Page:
The author did not like the film; that’s not all that uncommon. Stephen King legendarily hates Kubrick’s “The Shining”, to the point where there’s been a two part made for TV remake of it, which King produced. Yurick was present at the scene in which Cyrus makes his speech, and was, in his own words “fascinated by the difference between what I had tried to do in the book and the way the film tried to deal with the problem of the grand assemblage of gang representatives”. 

He concludes “I looked for my novel on the screen. I found the skeleton of it intact.”

He’s not wrong— I’ve touched on just a few of the differences; listing them all out would turn this essay into a book, and not a book I’d care to write or read. I sort of wish he’d been able to see that that ‘skeleton’ had in fact been fleshed back out into a cult classic; a film that has a following to this day. But I understand pouring your heart into a thing and watching it radically re-ordered. Yurick particularly fixates on a sequence involving a mechanical ‘sheriff’ arcade game and Hinton, which oddly I found overlong and a bit out of place. Again, I understand; but I don’t agree. Yurick concludes his afterward saying “The Warriors is not the best of my books.” Yet it’s the only one of his still in print, largely due to the film.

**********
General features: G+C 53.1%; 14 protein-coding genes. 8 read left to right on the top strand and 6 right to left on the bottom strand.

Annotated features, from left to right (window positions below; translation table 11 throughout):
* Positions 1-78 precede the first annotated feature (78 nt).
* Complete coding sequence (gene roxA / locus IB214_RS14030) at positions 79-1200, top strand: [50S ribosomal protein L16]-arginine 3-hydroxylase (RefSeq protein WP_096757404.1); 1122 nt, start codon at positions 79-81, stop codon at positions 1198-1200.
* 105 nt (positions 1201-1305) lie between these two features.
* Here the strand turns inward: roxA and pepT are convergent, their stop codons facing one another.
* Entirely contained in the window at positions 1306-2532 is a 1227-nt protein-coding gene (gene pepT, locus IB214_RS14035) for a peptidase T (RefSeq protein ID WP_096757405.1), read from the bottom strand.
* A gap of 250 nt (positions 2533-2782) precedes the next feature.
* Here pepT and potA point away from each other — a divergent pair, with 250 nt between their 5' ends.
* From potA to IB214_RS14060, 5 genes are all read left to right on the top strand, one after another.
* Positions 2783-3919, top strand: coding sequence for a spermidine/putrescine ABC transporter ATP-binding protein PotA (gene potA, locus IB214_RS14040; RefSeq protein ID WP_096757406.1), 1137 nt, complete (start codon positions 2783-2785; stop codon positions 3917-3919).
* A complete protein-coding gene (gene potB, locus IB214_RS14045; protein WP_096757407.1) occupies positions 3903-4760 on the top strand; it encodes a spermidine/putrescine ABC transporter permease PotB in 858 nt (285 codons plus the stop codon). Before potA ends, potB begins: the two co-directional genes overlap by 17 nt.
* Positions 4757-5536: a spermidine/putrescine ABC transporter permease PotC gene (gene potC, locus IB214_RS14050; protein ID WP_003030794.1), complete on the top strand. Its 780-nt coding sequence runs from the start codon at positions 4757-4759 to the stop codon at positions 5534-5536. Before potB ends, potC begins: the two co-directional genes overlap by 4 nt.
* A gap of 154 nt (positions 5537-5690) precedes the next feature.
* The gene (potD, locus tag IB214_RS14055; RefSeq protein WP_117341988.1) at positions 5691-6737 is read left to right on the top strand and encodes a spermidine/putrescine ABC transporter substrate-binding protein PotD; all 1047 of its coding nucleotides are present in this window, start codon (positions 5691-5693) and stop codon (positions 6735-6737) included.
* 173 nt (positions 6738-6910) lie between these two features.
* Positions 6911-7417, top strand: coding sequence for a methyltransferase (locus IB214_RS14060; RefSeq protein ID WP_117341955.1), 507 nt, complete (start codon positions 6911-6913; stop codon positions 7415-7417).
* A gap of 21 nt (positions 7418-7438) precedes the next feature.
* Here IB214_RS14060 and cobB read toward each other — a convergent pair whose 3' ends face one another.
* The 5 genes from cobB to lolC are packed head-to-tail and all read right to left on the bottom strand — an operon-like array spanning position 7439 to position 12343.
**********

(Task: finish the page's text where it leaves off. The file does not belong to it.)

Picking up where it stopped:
There’s an old cliché that “the book was better”, but here they are such entirely different products that comparing them for a ‘better’ is ultimately pointless. They’re both flawed, fascinating in their own way works of art. I went into the book hoping I could recommend it unequivocally, the basis for a beloved film. What I found was a unique but sort of confused unpolished gem: I can see why someone would want to adapt it, but I also understand why it was changed so radically in the adaptation. Is it worth reading the book if you like the movie? For someone like me, sure. But you have to approach it as it’s own thing, as it very much is. I had said on twitter that the film is “…like the movie was made after someone described the book to three people at a four martini lunch.” That’s a bit unfair. It’s more akin to a contrafact— a musical work which puts a new melody over an old harmony. How well that works for you is going to depend on how attached you are to the harmony. Does the new melody offer you something interesting, or do you just want to stick with what you know? That’s going to depend on how much time you want to take to listen.